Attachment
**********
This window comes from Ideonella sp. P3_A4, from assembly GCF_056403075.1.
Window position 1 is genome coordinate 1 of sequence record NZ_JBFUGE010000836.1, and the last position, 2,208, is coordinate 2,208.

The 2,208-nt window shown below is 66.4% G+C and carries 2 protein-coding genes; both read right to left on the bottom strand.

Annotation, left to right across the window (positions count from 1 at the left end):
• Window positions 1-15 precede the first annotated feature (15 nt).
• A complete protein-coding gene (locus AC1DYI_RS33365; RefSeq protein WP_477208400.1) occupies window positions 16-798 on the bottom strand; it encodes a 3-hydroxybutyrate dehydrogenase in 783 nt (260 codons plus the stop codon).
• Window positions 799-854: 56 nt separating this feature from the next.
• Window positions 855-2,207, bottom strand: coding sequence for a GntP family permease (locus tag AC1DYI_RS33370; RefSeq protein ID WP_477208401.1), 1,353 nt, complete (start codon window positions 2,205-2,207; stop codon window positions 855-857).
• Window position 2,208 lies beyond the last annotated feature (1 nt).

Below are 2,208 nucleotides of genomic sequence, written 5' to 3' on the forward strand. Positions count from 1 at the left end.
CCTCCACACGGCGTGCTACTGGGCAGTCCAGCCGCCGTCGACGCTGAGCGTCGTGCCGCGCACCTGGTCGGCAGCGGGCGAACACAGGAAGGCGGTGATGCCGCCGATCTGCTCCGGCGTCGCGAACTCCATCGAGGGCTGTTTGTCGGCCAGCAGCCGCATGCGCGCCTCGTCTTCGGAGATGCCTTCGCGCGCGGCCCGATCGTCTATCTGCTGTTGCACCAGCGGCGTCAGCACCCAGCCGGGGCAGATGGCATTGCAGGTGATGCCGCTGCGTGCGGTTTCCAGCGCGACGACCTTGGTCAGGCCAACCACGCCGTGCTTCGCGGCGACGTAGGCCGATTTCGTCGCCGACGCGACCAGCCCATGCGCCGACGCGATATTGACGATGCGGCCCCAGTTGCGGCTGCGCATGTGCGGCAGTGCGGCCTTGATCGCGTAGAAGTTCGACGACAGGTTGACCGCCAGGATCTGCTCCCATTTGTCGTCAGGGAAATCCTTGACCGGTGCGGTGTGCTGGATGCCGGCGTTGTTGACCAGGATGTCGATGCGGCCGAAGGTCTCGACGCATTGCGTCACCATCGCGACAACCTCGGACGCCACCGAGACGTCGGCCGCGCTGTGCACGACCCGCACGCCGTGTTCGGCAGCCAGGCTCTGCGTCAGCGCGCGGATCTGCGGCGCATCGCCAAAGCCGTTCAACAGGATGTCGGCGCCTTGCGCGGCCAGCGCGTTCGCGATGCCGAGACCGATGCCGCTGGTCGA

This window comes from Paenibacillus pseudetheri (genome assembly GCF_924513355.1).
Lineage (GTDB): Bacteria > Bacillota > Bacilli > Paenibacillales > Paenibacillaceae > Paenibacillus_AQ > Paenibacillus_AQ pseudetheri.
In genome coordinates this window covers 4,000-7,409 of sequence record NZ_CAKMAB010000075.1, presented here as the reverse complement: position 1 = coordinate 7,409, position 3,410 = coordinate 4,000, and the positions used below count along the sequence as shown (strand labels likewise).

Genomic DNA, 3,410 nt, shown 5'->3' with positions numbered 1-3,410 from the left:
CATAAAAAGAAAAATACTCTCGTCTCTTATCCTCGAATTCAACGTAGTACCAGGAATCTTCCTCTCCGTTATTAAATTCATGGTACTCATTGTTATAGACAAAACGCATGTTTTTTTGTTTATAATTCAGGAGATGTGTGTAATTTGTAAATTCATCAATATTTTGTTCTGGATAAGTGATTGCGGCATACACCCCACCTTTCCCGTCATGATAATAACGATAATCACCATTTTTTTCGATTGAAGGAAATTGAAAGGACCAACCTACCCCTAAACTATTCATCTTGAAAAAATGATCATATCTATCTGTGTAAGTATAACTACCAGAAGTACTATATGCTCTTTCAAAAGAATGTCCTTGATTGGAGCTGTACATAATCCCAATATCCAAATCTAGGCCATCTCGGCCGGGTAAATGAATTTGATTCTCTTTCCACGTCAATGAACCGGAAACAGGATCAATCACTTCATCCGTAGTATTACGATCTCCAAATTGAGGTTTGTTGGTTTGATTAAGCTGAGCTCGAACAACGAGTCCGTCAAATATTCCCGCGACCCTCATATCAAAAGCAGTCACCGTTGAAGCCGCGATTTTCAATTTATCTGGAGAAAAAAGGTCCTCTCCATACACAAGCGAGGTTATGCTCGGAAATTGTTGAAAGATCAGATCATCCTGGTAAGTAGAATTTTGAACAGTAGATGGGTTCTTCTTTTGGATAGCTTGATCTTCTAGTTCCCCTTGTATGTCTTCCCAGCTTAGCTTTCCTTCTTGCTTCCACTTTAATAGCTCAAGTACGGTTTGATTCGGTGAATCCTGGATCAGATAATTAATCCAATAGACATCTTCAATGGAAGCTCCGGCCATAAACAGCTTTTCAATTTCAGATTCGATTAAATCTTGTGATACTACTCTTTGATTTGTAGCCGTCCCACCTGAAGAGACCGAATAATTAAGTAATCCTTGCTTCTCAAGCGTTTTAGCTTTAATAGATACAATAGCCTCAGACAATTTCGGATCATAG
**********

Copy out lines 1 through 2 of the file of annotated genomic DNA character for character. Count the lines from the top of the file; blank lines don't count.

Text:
This window comes from Ideonella sp. P3_A4, from assembly GCF_056403075.1.
Window position 1 is genome coordinate 1 of sequence record NZ_JBFUGE010000836.1, and the last position, 2,208, is coordinate 2,208.